Welcome! Log in or Register

When The Kite String Pops - Acid Bath

  • image
£9.41 Best Offer by: amazon.co.uk marketplace See more offers
2 Reviews

Artist: Acid Bath / Audio CD released 1994-10-01 at Roadrunner

  • Sort by:

    * Prices may differ from that shown

    More Offers
  • Write a review >
    How do you rate the product overall? Rate it out of five by clicking on one of the hearts.
    What are the advantages and disadvantages? Use up to 10 bullet points.
    Write your reviews in your own words. 250 to 500 words
    Number of words:
    Write a concise and readable conclusion. The conclusion is also the title of the review.
    Number of words:
    Write your email adress here Write your email adress

    Your dooyooMiles Miles

    2 Reviews
    Sort by:
    • More +
      16.02.2009 23:07

      Advantages

      Disadvantages

      Promising debut for sick young things

      I originally bought this album by chance - figuring a band that had the guts to use a John Wayne Gacy (the infamous serial killer) picture on the cover must have something going for them - The hunch was right Acid Bath play a groovy, sludgy rhythm over some truly disturbing vocals. This is not the sort of things youngsters should be listening to. Its difficult to pick out what the singer is saying, but as the album comes with a full lyric sheet, it soon becomes apparent that this is occasionally some very sick stuff. Rather than going for the death metal sound which their lyrics would probably suit, Acid Bath edge towards the grindier side of metal, massively detuned guitars alongside fuzz bass. 'Cheap Vodka' is more of a punky effort, speeding along in a couple of minutes. Acid Bath turn out not to be a one trick pony however, with the lyrically disturbing but melodically beautiful 'Bones of Baby Dolls' - Impressively showing why these ended up being cult favourites of many metalheads.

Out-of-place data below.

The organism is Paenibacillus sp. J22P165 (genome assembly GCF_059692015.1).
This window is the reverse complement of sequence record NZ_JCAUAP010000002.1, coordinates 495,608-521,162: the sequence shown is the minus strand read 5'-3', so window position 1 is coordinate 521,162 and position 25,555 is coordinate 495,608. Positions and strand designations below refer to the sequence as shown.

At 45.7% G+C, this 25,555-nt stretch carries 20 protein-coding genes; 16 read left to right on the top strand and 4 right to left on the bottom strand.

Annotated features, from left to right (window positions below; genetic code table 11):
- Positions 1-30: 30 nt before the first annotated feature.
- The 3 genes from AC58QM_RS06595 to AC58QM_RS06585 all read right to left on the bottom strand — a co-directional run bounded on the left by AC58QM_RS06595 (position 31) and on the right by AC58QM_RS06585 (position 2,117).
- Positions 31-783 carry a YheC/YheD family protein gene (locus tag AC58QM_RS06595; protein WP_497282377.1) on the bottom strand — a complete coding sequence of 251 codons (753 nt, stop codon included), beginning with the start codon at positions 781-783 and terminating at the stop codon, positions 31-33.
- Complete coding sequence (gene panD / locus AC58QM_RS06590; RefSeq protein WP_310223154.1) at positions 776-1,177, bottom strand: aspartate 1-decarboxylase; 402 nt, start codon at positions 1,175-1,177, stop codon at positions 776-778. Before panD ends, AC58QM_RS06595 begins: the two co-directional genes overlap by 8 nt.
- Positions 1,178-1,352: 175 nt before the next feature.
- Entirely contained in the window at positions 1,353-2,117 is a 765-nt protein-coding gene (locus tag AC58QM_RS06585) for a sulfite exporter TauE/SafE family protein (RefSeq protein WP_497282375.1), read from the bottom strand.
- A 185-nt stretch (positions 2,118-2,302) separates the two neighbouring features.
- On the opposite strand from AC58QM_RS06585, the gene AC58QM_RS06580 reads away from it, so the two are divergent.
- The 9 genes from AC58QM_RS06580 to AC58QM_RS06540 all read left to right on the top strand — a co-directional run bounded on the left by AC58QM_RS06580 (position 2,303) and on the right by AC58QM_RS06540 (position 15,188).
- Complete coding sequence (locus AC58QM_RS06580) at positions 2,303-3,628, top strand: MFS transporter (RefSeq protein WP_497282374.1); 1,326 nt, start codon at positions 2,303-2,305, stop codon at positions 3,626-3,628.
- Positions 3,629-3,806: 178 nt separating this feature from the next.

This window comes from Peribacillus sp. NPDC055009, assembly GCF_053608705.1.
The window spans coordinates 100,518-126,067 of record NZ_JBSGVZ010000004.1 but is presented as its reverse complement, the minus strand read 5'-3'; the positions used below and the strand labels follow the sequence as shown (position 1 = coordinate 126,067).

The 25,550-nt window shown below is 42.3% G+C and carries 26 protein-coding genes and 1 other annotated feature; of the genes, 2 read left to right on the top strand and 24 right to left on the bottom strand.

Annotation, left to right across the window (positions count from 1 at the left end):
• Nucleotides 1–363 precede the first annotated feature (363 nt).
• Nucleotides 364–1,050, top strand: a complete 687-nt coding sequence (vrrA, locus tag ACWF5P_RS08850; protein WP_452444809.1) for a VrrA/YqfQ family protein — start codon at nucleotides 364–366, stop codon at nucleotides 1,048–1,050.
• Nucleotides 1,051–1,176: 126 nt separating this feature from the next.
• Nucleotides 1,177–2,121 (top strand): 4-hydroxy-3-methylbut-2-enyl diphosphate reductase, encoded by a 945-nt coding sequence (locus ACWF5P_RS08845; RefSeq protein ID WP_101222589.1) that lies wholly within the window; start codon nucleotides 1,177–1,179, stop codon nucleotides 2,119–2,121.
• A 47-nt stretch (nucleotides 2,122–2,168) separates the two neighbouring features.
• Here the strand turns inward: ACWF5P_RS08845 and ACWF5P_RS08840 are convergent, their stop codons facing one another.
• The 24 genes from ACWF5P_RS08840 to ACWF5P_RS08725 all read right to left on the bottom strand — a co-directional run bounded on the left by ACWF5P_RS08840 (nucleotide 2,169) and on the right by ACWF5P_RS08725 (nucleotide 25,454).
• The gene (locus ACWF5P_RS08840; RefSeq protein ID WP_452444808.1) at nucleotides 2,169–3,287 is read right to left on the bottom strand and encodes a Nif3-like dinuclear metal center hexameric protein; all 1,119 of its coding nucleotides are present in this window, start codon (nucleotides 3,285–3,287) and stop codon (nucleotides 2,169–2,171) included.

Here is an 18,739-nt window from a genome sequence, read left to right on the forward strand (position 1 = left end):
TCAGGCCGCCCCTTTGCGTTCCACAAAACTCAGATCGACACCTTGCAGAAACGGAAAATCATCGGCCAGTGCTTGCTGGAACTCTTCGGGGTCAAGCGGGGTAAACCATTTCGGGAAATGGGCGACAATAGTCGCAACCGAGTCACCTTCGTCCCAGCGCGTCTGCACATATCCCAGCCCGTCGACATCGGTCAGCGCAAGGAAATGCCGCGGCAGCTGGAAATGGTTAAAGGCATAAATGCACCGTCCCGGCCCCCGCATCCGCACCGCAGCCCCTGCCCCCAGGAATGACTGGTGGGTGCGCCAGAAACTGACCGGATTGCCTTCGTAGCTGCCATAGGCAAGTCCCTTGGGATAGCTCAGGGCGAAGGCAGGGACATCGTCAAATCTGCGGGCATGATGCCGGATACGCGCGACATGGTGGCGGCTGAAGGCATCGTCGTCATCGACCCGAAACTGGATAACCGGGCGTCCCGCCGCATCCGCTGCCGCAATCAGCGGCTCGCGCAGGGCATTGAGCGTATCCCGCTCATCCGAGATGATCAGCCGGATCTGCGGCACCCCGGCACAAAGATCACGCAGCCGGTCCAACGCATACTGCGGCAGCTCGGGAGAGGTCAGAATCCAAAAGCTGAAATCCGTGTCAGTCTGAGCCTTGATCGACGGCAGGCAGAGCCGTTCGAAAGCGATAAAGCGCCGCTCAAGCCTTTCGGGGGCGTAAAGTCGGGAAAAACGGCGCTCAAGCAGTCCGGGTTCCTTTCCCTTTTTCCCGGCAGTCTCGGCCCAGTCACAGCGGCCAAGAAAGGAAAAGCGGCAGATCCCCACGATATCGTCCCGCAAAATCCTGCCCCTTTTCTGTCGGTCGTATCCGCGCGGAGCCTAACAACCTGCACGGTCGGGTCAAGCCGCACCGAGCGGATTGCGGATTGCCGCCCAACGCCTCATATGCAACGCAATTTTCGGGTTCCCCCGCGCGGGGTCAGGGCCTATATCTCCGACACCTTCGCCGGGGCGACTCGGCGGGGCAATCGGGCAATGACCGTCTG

Comments

      Login or register to add comments
    • More +
      18.10.2007 18:45
      Very helpful
      (Rating)
      1 Comment

      Advantages

      Disadvantages

      Acid Bath's first full-length album (1994).